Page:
From German comic opera to Parisian operetta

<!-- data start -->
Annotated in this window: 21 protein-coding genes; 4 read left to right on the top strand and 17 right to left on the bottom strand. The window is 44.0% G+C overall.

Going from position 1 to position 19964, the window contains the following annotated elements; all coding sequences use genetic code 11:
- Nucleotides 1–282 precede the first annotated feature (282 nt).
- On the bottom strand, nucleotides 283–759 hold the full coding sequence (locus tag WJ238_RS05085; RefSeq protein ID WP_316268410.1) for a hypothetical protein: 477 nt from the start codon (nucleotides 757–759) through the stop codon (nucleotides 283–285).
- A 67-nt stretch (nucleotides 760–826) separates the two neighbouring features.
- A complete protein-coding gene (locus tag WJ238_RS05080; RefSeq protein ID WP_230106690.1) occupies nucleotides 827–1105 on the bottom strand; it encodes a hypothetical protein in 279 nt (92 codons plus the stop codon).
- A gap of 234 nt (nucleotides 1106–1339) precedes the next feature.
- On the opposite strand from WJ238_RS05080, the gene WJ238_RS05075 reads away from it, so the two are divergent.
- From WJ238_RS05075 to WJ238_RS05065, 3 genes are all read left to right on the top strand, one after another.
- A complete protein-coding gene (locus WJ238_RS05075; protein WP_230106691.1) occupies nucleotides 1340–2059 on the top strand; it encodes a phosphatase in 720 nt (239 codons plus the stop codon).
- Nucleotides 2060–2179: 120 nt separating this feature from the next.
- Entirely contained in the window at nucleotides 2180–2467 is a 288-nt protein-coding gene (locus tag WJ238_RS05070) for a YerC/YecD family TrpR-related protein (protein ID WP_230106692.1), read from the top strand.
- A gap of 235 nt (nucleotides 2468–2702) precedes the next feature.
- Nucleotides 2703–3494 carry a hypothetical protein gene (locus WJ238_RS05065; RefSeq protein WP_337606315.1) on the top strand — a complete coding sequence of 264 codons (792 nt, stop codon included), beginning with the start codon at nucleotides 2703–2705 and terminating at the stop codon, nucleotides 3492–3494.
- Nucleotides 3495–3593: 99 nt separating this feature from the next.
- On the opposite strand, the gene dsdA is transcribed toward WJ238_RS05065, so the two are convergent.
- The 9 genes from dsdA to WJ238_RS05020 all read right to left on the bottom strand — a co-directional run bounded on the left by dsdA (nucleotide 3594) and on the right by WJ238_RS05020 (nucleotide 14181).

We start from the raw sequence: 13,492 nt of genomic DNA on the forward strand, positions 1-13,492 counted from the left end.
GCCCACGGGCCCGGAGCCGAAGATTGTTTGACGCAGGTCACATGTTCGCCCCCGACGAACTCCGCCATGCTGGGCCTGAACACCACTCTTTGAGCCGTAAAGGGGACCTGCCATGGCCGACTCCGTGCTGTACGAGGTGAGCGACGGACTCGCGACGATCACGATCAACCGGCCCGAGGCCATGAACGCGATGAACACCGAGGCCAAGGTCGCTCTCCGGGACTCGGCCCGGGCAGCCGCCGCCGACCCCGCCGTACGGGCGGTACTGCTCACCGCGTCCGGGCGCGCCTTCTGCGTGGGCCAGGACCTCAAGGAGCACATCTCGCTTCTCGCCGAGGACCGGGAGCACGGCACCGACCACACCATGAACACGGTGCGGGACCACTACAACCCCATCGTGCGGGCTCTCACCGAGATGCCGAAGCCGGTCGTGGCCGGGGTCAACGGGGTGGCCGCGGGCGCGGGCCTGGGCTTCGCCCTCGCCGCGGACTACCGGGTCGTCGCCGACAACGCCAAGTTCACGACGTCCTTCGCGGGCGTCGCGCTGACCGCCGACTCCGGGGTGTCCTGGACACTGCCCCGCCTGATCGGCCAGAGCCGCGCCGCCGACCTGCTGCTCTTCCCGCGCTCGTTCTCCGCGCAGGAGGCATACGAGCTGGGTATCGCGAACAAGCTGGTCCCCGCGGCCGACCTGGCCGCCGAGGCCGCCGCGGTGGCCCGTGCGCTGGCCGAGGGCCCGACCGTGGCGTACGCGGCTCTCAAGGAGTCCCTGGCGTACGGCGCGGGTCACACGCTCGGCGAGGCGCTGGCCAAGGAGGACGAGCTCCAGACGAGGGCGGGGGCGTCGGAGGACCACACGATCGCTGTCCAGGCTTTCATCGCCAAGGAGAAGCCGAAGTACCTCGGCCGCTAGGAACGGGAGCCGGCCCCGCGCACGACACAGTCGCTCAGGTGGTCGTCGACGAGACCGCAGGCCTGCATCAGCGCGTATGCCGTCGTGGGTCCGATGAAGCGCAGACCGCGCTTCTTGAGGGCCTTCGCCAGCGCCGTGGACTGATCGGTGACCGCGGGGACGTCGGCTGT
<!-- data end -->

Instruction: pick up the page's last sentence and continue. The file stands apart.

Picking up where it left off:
Offenbach cartoon